Her husband was a short, squat man from Prussian Pomerania (now in Germany). He was born in 1803  into a tailor’s family in Pyritz and used his considerable talents to gain a place at a school for missionaries in Berlin. He later studied at Rotterdam and was initially sent by the Netherlands Missionary Society to Thailand (then known as Siam). He worked there from 1828 to 1829 with an LMS missionary where the only other foreigners were two Roman Catholic bishops and a Portugese merchant. In February 1830 he took his wife to the small house (below) he had managed to rent by the river in Bangkok. There he had set up a small dispensary as well as distributing Christian booklets.










She wrote to the Garlings:”I have sometimes felt as if buried alive, yet we are very busy. Charles has again fully revised the whole of the Siamese New Testament and is now revising those books of the old which are translated. The whole of the New Testament is translated into Siamese… The sick still throng our doors, the books meet with almost universally delighted reception, our stock is coming down fast, large as it was. Our poor hovel is a great change after the comforts to which I have been accustomed, but God is all sufficient. I am his (her husband’s) humble servant for it is in the assistance I can yield him I hope to be most useful. I have been hither and thither among the miserable and the dirty – to the wretched palaces of the two Cambodian princes, and into their more miserable harems. I have been almost suffocated by crowds of citizens whose curiosity far exceeded their politeness. Everywhere I go a tolerably sized and sometimes very large congregation assembles, and if into a temple, the rush is greater still.”

She commented that the local rulers feared them because of their ability to speak so many languages. It was in Bangkok that Gutzlaff learnt the Chinese Fukhien dialect from the many Chinese living and working there. Later that year the Gutzlaff’s  little house was almost engulfed in flames. The noise of the fire woke them up at midnight and it looked as if the whole city was on fire. When the wind blew strongly towards them they prepared to flee and lose everything. “The wind continued unabated; and it appears to me like a miracle, that although the sparks from the immense masses of burning houses were flying around us in every direction, not one fell upon our hut.”

Just a few months later, in February 1831, she died after giving birth to twins of whom one died immediately and the other four months later. Gutzlaff wrote: “The Chinese mission has lost a most industrious and ingenuous labourer, who would have lent effective assistance to the great cause.”  He spoke highly of her translation work and what she had done on preparing a Chinese English dictionary. He was very ill himself after her death but was persuaded by the master of a Chinese junk to set sail for China leaving his daughter in the care of a foreign family.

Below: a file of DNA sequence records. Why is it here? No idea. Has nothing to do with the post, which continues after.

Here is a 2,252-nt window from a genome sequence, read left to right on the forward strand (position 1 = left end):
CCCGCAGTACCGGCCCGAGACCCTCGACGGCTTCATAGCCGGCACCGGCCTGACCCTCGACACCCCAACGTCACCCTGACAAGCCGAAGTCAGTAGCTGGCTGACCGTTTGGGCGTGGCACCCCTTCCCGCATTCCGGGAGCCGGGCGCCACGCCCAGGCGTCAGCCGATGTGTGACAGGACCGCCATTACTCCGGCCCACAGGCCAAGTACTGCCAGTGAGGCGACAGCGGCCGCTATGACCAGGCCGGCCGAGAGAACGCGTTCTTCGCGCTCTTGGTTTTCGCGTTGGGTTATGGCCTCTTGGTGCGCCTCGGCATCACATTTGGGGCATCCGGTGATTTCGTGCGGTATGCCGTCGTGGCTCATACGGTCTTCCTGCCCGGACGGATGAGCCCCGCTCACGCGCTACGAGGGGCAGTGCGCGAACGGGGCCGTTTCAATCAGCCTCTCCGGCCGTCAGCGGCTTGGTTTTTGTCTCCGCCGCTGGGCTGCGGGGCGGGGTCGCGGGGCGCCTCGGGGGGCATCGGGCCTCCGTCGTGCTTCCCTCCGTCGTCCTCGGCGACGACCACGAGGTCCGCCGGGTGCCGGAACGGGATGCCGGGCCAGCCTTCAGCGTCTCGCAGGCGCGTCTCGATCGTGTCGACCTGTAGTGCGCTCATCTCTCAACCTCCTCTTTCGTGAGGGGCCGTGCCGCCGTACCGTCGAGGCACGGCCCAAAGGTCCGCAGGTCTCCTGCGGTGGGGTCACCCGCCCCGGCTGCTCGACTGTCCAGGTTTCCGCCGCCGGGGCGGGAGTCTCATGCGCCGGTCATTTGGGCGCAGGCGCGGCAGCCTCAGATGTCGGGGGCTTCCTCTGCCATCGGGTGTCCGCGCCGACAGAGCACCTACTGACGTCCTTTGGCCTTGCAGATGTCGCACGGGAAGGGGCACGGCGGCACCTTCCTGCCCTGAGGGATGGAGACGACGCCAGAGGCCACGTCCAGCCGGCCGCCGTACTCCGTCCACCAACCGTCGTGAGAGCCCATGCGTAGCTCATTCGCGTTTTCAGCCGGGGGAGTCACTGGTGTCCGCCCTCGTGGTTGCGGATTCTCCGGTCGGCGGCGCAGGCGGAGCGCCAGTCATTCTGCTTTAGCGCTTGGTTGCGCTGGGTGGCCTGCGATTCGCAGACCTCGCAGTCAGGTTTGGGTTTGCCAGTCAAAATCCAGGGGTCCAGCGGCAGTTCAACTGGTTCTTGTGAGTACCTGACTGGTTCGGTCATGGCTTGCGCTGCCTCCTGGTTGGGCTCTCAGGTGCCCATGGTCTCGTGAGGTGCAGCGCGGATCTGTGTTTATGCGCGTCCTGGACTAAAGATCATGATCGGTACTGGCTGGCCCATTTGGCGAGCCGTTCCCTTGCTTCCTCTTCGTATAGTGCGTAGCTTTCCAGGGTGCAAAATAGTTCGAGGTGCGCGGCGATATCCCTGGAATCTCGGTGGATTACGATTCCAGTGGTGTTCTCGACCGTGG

Later he would marry Mary Wanstall who had been running some girls’ schools in Melaka and they set up home in Macau, then a Portugese enclave and, until 1841, the only place where foreigners could settle and build homes in China.

The LMS did not recruit another single woman to send overseas until 1864.

copyright Pip Land  January 2012


In its first leaflet the SPFEE stated in 1834: “What female superintendents of schools have those (Missionary) societies sent out? Miss Newell… whom the London Missionary Society sent to Malacca in 1827, is a solitary instance. Miss Wallace was adopted by the London Missionary Society, but she was sent out by a few friends. Miss Cooke came into alliance with the Church Missionary Society, but she was sent out by the British and Foreign School Society.”

Stepney: Bridget Cherry, Charles O’Brien & Nikolaus Pevsner, London 5:East, Yale University Press, 2005, p444 (available on Google Books)

E Aldersey White, A Woman Pioneer in China, the Life of Mary Ann Aldersey,  The Livingstone Press, London, 1932,  pp11-12


Richard Lovett, The History of the London Missionary Society 1795-1895, Henry Frownde, London 1899

John Cameron Our Tropical Possessions in Malayan India, Smith, Elder & Co, 1865.

Council for World Mission/London Missionary Society archives at the School of Oriental and African Studies Library, London, including Incoming letters – CWM Ultra Ganges Malacca (from Newell, S Kidd and J Ince) and in CWM S.China Box 3 (from Gutzlaff following his wife’s death).

Gutzlaff’s departure from Thailand and death of his infant daughter: Karl F A (Charles) Gutzlaff Journal of Three Voyages along the coast of China pp103-107

Ricci Roundtable: (compiler R G Tiedemann )